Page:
• 18. 15 | Innovation transforming the growth landscape Case study: Newgen Software Newgen Software is a provider of Business Process Management (BPM), Enterprise Content Management (ECM), and Customer Communication Management (CCM) solutions. Newgen follows bottom up approach for harvesting IP within the organisation. Employees of Newgen are encouraged to share ideas through a forum by the name of iSpark, an Idea Management System which aims to critically evaluate the idea from technical and commercial aspects and arrive at a product roadmap every week. For selected strategic ideas/products/business opportunities, Newgen has created ‘Centres of Excellence (COE)’ for support these initiatives. A COE within Newgen connotes explicit focus, resource and market development investment to harvest the associated opportunities. This is followed by involving the resources in different stages of product development and by also rewarding through performance management within the organisation. Intellectual Property will become a critical component of the Business Process Management industry as we look to grow into a 50 billion dollar industry by 2020. Creating IP-led transformational breakthroughs across domains and industries, and driving further value in outcomes will be key to achieving that goal. Generation of IP in an organisation, in my opinion, is more about fostering a culture of radical thinking and assuaging the fear of failure. WiNCUBATE is WNS’s in-house entrepreneurial contest for generating IP-led products and services. Keshav R. Murugesh Group CEO, WNS Global Services; Chairman, NASSCOM BPM Council © 2014 KPMG, an Indian Registered Partnership and a member firm of the KPMG network of independent member firms affiliated with KPMG International Cooperative (“KPMG International”), a Swiss entity. All rights reserved.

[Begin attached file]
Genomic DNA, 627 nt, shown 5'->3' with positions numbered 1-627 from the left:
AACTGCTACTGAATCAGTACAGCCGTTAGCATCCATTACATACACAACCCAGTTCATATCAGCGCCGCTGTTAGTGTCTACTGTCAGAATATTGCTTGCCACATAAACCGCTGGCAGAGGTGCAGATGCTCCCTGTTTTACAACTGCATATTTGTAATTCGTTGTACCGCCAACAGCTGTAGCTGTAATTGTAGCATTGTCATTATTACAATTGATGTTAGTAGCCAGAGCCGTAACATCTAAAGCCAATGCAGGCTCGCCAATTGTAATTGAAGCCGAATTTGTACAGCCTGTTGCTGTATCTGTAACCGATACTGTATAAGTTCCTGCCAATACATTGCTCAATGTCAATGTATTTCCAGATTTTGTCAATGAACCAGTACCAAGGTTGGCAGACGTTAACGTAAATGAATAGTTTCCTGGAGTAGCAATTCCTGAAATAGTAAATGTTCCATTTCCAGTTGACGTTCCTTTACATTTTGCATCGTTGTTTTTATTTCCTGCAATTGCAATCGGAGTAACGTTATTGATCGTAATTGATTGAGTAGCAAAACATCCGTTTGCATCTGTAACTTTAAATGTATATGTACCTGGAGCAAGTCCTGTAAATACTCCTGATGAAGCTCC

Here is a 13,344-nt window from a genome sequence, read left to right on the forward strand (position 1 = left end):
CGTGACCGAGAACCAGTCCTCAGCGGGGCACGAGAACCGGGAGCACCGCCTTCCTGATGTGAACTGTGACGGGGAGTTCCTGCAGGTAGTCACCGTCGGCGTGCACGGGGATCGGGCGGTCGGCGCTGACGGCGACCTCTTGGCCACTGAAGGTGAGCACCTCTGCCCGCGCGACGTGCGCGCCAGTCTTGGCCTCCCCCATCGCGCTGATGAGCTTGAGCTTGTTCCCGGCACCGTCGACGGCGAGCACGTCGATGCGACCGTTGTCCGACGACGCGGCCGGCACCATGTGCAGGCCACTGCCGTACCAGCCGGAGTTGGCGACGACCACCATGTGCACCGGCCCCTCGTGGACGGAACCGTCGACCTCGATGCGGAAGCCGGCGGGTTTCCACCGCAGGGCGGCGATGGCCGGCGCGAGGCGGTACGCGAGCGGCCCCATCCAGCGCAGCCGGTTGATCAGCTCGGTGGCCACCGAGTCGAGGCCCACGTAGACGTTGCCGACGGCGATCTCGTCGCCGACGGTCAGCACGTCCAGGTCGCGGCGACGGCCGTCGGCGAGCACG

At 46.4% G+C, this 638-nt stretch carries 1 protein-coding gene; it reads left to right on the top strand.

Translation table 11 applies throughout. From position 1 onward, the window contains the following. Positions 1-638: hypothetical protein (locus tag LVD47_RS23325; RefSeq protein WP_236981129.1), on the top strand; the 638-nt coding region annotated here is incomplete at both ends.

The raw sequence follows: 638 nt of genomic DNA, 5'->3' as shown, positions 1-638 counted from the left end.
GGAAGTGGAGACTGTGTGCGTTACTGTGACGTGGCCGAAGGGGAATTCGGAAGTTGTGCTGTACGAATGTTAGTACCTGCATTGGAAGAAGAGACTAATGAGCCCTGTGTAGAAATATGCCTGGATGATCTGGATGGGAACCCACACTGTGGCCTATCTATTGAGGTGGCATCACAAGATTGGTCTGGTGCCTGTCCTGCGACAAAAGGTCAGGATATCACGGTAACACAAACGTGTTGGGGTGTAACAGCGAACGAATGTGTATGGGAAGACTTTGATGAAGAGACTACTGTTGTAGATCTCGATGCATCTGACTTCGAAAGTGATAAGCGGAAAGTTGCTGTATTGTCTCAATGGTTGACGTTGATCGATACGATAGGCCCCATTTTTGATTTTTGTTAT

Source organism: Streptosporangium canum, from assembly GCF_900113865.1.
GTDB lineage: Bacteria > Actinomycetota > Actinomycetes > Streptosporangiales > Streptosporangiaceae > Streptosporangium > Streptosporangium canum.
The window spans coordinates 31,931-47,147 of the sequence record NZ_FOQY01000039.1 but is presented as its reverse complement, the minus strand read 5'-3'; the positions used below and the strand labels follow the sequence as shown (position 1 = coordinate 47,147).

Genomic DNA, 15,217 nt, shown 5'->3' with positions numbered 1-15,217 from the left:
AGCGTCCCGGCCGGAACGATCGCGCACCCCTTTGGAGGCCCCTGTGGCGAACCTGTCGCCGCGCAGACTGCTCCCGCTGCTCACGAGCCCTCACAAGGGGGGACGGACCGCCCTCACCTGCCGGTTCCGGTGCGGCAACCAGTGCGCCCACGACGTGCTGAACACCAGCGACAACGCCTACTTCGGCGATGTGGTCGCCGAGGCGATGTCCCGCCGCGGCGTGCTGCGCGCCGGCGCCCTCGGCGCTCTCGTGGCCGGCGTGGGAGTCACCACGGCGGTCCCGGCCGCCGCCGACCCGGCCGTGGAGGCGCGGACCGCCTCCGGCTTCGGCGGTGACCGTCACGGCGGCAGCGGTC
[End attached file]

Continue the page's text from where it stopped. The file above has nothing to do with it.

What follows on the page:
• 19. Innovation transforming the growth landscape | 16 IP through acquisition IP collaboration Indian IT-BPM organisations have focused on acquisitions for adding scale and size, acquiring IP portfolios, expanding to new geographies, gaining domain expertise and for leveraging established global delivery models1. M&A has been one of the driving forces of IP-led growth for global majors and this is an area which Indian firms aggressively need to pursue for non linear growth in the product space. In recent years, firms have started taking the inorganic route to add IP-led technological capabilities, increase their product portfolios and enhance cloud offerings in India2. Nearly 50 per cent of the respondents to the survey conducted by KPMG in India, identified IP as a primary driver for the acquisitions led by their organisations in the recent past. Inorganic IP acquisition in India is happening at various maturity levels of the IP roadmap. With increase in digitization and convergence of technologies leading the innovation, organisations are moving from 'work in isolation' model to a 'collaborative model' to meet customer demand. IP is being generated collaboratively between various players within the IP ecosystem. Participants in collaboration ensure that both parties’ rights and assets are protected and benefits clearly defined. There exists a mutual ownership out of the collaborated product/ IP Benefits (tangible/ intangible) . are clearly identified for all the parties involved. Clear rules are established for protection and ownership of IP in the event of end of the partnership. Some of the collaborative models that are prevalent in India are further discussed. Acquisition of knowledge – Through outsourcing source code components, buying parts of IP or acquiring small scale organisations for their expertise on knowledge of specific IP creation. Examples: 1. TCS’ acquisition of Computational Research Laboratories in 2012 – To acquire knowledge and expertise in high performance computing applications and cloud services3 2. Facebook’s acquisition of Little Eye in 2014 – Facebook has bought Bangalore based mobile technology start up Little Eye Labs that develops software to improve the performance of applications running on Android mobile phones4 Acquisition of products – Buying products with licensing contracts and acquiring small to medium scale organisations targeting unique products. Examples: 1. Flipkart’s buy of WeRead in 2010 – Flipkart acquired social book discovery tool, WeRead to create a social recommendation platform for buyers in the market5 2. Persistent Systems acquired rCloud in 2012 – The company acquired 'rCloud', an innovative cloud platform business from privately held Doyenz, Inc. Doyenz's rCloud, a business continuity cloud platform, provides backup and disaster recovery for physical and virtual servers on the cloud6. Acquisition of companies – Acquiring organisations with scale, expertise and portfolio of products. Examples: 1. TCS acquisition of TKS-Teknosoft in 2006 – Tata Consultancy Services expanded their product portfolio by acquiring rights of Quartz and ownership of Alpha and the e-portfolio of TKSTeknosoft7 2. Mphasis acquisition of Digital Risk in 2012 – Mphasis acquiresd US based data analytics firm Digital Risk to leverage their expertise and analytics based platform products8 1 Non-linear models – Driving the next phase of growth for the Indian IT industry , KPMG, 2011 2 “The IT-BPM Sector in India - Strategic Review 2013” NASSCOM, February , 2013 Rudramuni B Executive Director & Head, Dell India R&D In the current ecosystem of rapidly changing technologies and business models, it is imperative to forge partnerships with subject matter experts. Therefore, collaborative innovation is the mantra to quickly produce creative solutions. The collaboration can be with peer organisations inside the enterprise or with partners outside of the corporate world or customers. Being in India, subsidiaries should look for opportunities to collaborate locally and regionalize the worldwide partnership for better efficiency and faster results. Such collaborative platforms will enable subsidiaries to identify niche values/features and result in regionalization of solutions, depending on the collective knowledge of the customer base. 3 “TCS to buy start up ‘Computational Research Labs’ for $34 million” http:// , articles.economictimes.indiatimes.com/2012-08-16/news/33233170_1_nchandrasekaran-tcs-ceo-and-md-hpc, accessed 20 January, 20143 4 “Facebook taps India start-up scene with acquisition of Little Eye” http:// , www.ft.com/intl/cms/s/0/b4ced03e-7824-11e3-a148-00144feabdc0. html#axzz2qsBaU8VQ, accessed 20 January, 2014 5 “Flipkart Buys Social Book Discovery Tool WeRead” http://www.vccircle. , com/news/technology/2010/12/22/flipkart-buys-social-book-discovery-toolweread, Accessed 20 January, 2014 6 “Persistent Systems Acquires Innovative Cloud Platform Business from Doyenz, Inc., http://www.persistentsys.com/NewsEvents/ ” PressReleaseDetails/tabid/236/Default.aspx?IDPressRelease=105, accessed 20 January, 2014 7 “TCS acquires swiss firm TKS Teknosoft” http://www.financialexpress. , com/news/tcs-acquires-swiss-firm-tksteknosoft/182435, accessed 20 January, 2014 8 “IT firm MphasiS acquires US-based company Digital Risk for $200 million” http://articles.economictimes.indiatimes.com/2012-12-03/ , news/35568787_1_ganesh-ayyar-mphasis-digital-risk, accessed 20 January, 2014 © 2014 KPMG, an Indian Registered Partnership and a member firm of the KPMG network of independent member firms affiliated with KPMG International Cooperative (“KPMG International”), a Swiss entity. All rights reserved.